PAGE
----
Romania is one the most steadfast U.S. allies in Europe, and the two countries have held joint training exercises since 1994. Past exercises have been conducted under separate commands and usually lasted usually one or two weeks, compared with the three months of the one just begun.

Regulators probe surge in Rompetrol shares before sale announcement

BUCHAREST, Romania (AP) - Romanian securities regulators said they are investigating a surge in Rompetrol Rafinare SA shares less than an hour before an announcement by the stock exchange that the refiner's parent company had a new majority owner.

Rompetrol shares rose by 14.3 per cent, just under the maximum allowed for one day, before investors informed the exchange that 75 per cent of Rompetrol Group had been bought by Kazakhstan state company KazMunaiGaz.

The deal, signed Friday in the Kazakh city of Almaty, will double the Kazakh company's refinery capacity and give it 630 gas stations in seven countries including Romania, Georgia, Bulgaria, Spain, Moldova and France - boosting its presence within the EU.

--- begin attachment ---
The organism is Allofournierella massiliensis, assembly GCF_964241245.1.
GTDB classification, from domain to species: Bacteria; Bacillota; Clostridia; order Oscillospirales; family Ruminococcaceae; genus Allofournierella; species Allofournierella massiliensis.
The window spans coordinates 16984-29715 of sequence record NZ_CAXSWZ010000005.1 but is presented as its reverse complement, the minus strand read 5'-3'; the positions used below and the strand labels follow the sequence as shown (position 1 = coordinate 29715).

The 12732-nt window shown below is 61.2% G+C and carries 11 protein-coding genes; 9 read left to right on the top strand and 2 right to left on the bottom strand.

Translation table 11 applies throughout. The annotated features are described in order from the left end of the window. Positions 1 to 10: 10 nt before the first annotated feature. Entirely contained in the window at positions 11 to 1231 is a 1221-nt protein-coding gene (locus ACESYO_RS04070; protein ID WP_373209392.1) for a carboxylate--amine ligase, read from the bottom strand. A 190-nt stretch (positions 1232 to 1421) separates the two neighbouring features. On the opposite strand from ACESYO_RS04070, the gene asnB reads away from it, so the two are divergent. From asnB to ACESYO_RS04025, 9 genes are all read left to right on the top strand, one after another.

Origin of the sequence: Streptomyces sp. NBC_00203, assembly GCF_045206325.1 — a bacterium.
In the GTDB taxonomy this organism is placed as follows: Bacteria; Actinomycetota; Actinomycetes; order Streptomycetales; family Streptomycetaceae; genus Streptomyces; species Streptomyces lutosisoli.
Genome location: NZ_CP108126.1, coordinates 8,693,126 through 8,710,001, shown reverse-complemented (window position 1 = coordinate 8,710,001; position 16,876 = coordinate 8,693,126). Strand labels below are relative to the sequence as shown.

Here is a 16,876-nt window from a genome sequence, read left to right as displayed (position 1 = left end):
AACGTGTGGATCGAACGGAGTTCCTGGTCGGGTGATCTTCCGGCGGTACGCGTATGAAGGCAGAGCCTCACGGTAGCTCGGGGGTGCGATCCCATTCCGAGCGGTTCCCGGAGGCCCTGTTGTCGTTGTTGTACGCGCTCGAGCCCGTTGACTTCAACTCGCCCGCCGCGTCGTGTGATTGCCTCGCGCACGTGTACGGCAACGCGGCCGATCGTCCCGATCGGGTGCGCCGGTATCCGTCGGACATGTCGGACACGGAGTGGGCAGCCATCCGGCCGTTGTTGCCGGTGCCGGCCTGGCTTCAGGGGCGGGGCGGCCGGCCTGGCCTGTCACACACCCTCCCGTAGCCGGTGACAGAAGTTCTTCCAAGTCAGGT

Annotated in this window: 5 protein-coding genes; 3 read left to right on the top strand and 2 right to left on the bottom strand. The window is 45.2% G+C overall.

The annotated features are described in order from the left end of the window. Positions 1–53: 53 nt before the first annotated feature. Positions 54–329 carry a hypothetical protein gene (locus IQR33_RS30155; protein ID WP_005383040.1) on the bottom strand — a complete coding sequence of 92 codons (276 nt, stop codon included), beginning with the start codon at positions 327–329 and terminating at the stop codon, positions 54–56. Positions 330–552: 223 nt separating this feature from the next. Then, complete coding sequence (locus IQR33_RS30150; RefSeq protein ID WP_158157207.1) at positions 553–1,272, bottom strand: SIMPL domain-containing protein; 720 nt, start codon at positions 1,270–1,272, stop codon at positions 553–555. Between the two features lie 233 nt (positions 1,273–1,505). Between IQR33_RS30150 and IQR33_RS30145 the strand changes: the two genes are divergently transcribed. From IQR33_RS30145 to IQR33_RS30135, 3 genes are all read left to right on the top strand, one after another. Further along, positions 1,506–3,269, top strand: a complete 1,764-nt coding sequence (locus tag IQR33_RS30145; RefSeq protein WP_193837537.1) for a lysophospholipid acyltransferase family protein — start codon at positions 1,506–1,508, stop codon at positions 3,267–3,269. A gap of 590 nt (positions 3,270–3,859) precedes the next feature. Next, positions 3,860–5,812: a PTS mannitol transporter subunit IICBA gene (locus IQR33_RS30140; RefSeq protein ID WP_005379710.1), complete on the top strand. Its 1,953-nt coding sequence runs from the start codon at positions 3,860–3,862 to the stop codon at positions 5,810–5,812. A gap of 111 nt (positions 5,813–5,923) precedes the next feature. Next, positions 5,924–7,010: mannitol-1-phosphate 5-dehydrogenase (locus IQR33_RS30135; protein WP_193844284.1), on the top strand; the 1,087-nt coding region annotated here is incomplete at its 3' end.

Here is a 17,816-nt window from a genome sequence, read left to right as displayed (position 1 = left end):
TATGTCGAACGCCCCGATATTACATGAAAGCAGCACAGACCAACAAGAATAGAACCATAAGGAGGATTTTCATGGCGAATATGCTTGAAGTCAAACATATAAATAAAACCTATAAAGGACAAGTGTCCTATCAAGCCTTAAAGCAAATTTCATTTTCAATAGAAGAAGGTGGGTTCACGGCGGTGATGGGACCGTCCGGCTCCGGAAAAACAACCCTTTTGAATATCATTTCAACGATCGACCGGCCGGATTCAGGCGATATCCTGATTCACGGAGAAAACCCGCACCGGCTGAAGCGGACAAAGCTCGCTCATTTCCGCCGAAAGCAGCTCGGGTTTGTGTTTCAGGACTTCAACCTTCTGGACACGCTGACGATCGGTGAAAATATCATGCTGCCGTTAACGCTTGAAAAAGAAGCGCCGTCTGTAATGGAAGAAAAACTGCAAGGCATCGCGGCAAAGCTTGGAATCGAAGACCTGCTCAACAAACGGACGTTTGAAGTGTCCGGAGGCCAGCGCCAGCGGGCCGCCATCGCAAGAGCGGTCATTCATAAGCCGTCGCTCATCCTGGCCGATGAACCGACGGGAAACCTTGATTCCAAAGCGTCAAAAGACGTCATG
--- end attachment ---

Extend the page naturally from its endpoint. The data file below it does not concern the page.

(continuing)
Rompetrol did not give a sale figure, but the oil company - Romania's second largest and a major regional energy player - is worth US$3.6 billion - suggesting the price of the deal was around $2.7 billion.

"The shares rose in an extremely short time, only 20 minutes, to the level in which trading is automatically suspended," the National Securities Commission said in a statement late Tuesday. The commission "has been asked by capital markets and the stock exchange to analyze and identify if the law was disregarded."

Rompetrol has insisted that complied with regulations and notified the Bucharest stock exchange and the securities regulators. In a statement it said that it had notified authorities at 12 p.m., before the share price rose.